"I tried 10 stations, 20 stations. It's partially the heat, but I think I've lost count," said Sun-Yom, a cab driver from Alexandria, as he sat sweltering at a Sunoco station.

"You have to waste gas to find gas and that doesn't make any sense," said another fuming customer.

Inevitably there were several drivers who wouldn't take "pumps closed" for an answer or tried to weasel into the lines.

"This is really getting to be a jungle out here," said Leonard Jacobs, 26, who nearly came to blows with another man challenging him for the last place in line at a Scott station on Lee Highway. The loser made an obscene gesture as he drove away.

"They'll run you over to get to a pump," said the station's manager. A couple of minutes later a van crashed through the oil drums blocking the entrance before its driver was finally persuaded to leave.

Steve Fisher, manager of a Gulf station in Spring Valley, looked utterly exhausted after a day at the pumps.

"There were too many irate customers," he sighed. "They pull in the wrong way and when you ask them to move they try to pretend they don't see you and ignore you. Then you get stern and they go crazy."

Other customers were more subtle. One Mount Pleasant woman said she simply called up the owner of a neighborhood station where the pumps were supposedly closed. He told her to drop the car off and leave the keys in it, as if it were being serviced, and he would quietly fill it up.

Few station operators said openly that they favored friends or long-time customers, but several had worked out their own system of allotting the precious fuel.

"We had to limit the gas to $5 except on some commercial vehicles," said Charles Hardison. "If a doctor or somebody like that comes in we'll give him a full tank.If a person has his family in his car and out-of-state tags, we'll give him more than $5. The other night I was trying to close and I gave some people a gallon just to get back home.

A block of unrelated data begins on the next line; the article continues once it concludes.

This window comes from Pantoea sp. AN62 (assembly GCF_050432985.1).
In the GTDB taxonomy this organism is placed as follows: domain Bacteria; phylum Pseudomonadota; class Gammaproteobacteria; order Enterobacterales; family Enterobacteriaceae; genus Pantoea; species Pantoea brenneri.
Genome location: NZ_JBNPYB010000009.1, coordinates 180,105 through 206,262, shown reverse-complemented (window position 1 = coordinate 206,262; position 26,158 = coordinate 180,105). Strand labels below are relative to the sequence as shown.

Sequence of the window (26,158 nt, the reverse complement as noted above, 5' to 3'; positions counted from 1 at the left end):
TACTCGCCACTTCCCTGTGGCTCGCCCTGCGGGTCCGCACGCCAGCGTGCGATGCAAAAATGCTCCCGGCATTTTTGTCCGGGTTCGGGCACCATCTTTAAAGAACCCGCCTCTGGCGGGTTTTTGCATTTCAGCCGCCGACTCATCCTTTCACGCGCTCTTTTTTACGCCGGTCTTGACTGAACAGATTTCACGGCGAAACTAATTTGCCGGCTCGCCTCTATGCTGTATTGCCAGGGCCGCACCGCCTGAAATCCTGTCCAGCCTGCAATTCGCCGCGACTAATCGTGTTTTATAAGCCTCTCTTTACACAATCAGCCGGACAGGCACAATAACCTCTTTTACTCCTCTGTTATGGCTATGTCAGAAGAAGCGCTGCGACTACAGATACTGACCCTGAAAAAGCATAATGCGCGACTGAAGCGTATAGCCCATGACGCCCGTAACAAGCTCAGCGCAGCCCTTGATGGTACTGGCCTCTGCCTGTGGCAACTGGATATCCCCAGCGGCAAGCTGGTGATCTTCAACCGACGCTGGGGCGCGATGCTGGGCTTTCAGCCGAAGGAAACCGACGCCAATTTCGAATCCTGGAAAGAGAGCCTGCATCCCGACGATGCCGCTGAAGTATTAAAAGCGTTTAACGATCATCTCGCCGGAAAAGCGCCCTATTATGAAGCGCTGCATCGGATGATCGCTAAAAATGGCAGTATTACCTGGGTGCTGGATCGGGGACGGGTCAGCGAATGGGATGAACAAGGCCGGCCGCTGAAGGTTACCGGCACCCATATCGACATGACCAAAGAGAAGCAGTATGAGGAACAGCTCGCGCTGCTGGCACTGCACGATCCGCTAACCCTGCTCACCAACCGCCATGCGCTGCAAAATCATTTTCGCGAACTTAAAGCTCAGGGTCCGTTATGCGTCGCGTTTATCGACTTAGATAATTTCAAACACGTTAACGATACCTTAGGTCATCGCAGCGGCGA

"We don't like to do the government's job for them (rationing), but it looks like that's what we're doing," Hardison concluded.

There were many vows of car-pools-to-be throughout the suburbs yesterday, and as drivers sat in the near 90-degree heat, many swore as well that they would never drive needlessly again.

The main Trailways bus terminal reported about a 25 percent increase in business over a normal Saturday, though the AAA reports that gasoline is still in good supply outside the metropolitan area and long-distance drivers are not likely to get stranded if they can start with their tanks full.

Yesterday, as well, there appeared to be a growing sense of resignation toward the now chronic weekend gas crunch.

"I just said to hell with it. You can't stop living just because somebody says there's no gas," said Robert Williams as he sat fishing on the banks of Hains Point.

"I have a gas can on hand for emergencies," he said. "The only place I have left to go is church . . . and I think the Lord will get me there." CAPTION: Picture 1, Whitey Jaquith's motorcycle ran out of gas on arrival at station in Alexandria. By Linda Wheeler - The Washington Post; Picture 2, The end of the line for cars awaiting gasoline at this station on Rockville Pike arrived at 12:30 p.m. By Joel Richardson - The Washington Post